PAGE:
It's no secret that Austin is one of the more amazing places on earth. Blues on the Green, Barton Springs, the Broken Spoke, Zilker Park, bicyclists abounding, dancing and eating outside under enormous live oaks bedecked with white christmas tree lights... it's mighty nice. And Donn's Depot. Can I tell you about Donn's Depot, please? Because I love it.
Hmm. Now that I've said I want to tell you about Donn's, I'm not really even sure where to start. Well, how about this. Imagine, if you will, the following things: red shag carpets, railroad cars, pendulous cobwebs, a house band called Donn and his Station Masters, a free popcorn machine, a stripper pole (in the ladies' room), and an itty bitty dance floor, about which trot an enthusiastic assortment of smooth movers from 21 to 97 years old.
I'm not kidding about the 97 year old. He told me he was, right before he dipped me so low my hair touched the floor.
I love Donn's Depot. I love Donn and his Station Master's, I love that they play reliably good covers of classic country tunes like "Waltz Across Texas," "All My Exes Live in Texas," and "He Stopped Loving Her Today." I love that it's one of the rare places I've ever been where hipsters, yuppies, middle agers, and the geriatric crowd all gather in the same place, enjoying and participating in the same event. I love that they ask everybody for ID at the front door. And I mean EVERYBODY, even the silverbacks. I love that the drinks are cheap, the popcorn is salty and free, and the shag carpeting is the lurid red of a 19th century bordello. I love that at least half of the cobbled-together building is made from old railroad cars, and I love that when you look up at the ceiling you immediately look down, determined to never ever look up again, for fear of what might fall in your eyes.
And I love that, no matter how reliable the above-mentioned delights might be, every now and then, Donn's still manages to surprise me. The other night, for example, Handsome and I went there with our friends Bake and Toto for a wild night of dominoes, drinking, and dancing. I always love a good two-step, and the waltz... well, that goes without saying. I've loved the waltz since I taught myself to dance it by watching the "I Know You, I've Walked With You Once Upon A Dream" scene in Sleeping Beauty twenty million times on repeat.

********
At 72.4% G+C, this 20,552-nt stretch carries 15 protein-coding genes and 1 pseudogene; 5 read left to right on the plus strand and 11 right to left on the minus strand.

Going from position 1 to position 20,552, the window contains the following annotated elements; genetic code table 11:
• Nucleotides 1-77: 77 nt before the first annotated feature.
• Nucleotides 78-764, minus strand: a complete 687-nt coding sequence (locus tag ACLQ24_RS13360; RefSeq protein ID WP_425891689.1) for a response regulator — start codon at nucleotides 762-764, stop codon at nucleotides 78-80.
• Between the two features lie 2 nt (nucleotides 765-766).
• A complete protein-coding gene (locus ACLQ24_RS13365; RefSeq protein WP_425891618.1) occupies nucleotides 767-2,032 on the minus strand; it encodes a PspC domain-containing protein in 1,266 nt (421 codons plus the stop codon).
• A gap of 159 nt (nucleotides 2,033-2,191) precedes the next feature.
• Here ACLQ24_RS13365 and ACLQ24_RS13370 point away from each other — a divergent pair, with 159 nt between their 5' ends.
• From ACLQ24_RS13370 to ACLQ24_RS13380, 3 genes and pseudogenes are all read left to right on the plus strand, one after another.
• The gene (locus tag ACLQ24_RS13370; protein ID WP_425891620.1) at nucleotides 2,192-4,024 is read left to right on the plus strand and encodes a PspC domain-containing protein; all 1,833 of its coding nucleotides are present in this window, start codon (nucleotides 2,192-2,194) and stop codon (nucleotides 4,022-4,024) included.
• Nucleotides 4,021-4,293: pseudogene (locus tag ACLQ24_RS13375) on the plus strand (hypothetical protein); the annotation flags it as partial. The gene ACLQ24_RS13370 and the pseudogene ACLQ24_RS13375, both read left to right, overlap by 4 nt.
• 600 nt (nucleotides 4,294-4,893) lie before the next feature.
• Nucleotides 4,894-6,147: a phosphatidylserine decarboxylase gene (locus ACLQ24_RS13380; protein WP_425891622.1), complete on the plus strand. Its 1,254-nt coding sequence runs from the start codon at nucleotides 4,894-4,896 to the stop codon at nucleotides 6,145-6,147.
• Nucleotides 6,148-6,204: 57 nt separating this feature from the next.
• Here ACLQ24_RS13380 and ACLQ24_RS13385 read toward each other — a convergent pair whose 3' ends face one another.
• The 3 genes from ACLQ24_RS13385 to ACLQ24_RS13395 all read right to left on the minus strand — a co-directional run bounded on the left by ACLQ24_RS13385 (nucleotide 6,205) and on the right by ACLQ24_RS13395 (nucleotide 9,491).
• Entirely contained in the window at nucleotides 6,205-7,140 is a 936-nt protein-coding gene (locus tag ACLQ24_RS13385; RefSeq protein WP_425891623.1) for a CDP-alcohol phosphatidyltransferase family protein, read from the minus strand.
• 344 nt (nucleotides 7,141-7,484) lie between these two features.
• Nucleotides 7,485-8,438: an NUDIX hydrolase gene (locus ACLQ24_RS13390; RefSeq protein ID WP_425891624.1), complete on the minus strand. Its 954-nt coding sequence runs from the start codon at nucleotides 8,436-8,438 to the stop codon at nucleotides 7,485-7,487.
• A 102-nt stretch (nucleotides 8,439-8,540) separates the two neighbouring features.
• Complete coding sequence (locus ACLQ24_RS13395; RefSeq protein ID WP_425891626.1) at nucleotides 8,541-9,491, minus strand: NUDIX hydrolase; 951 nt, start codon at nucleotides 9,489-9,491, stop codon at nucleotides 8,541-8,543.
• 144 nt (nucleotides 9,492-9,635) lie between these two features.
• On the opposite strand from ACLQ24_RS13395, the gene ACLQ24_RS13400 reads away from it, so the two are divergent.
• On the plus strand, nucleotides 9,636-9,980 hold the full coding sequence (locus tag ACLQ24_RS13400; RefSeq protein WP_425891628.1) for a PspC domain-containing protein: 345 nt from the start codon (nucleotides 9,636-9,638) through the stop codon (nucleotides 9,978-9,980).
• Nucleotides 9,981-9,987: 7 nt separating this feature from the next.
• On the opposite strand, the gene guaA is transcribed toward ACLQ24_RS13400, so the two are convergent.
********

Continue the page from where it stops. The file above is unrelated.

But as the four of us sat there chatting and laughing and playing dominoes the other evening, I noticed something. The music was out of control. Where was my George Strait? My Porter Wagoner? My Glen Campbell, and Johnny Cash? Instead, Donn and the Stationmasters were leaning heavily on the synthesizer and playing a bizarre series of songs that included all of the following:
1. The Rose. (The Rose? Seriously? They wanted to channel Bette Midler's maudlin tune?)
2. The Girl From Ipanema. (Ha ha. They're kidding, right? No? Well... just... wow.)
3. Can't Keep My Eyes Off Of You. (doo dee doo dee doo dee dah doo, dee doo dee doo dee doooooo... I LOVE YOU BAAABY, AND IF IT'S QUITE ALL RIGHT I NEED YOU BAAAABY FOR ALL THOSE LONELY NIGHTS.....)
4. Suspicious Minds. (Ladies and Gentlemen, Elvis has left the building. LEFT. THE. BUILDING.)
5. Smooth Operator. (You know when Tweety Bird clocks Sylvester the Cat upside the head with a 20 pound hammer and Sylvester's eyes turn into spinning circley things and bells and birds clang all around his head? Yes? OK, that. That's my reaction.)
All I have to say is that the hipsters have something to learn about irony and counter culture if they think a weird haircut, multiple tattoos, and some skinny jeans are going to cut it. Let them first stand upon a stage and croon the words to "Smooth Operator" with nary a blush or giggle. Furthermore, let them do it as a grey haired middle aged man with a slight potbelly. And then, let them partner up and glide across the dance floor, executing flawless spins, graceful steps, and exhibiting a total enjoyment in the moment. That, my friends, is counter-culture cool.
As Handsome and I were dancing later that evening, he said, "Do you you ever feel, sometimes, like when you're in here, you've stepped into some parallel universe, like maybe a little piece of small-town Texas from 1984 got picked up in a vortex and splashed down on 5th street in Austin?"
I said yes. And I love it.
Here's a YouFace video of Donn singing one of my favorite songs of all time. The video quality is pretty bad, but it's a glimmer, at least, of Donn and his glories.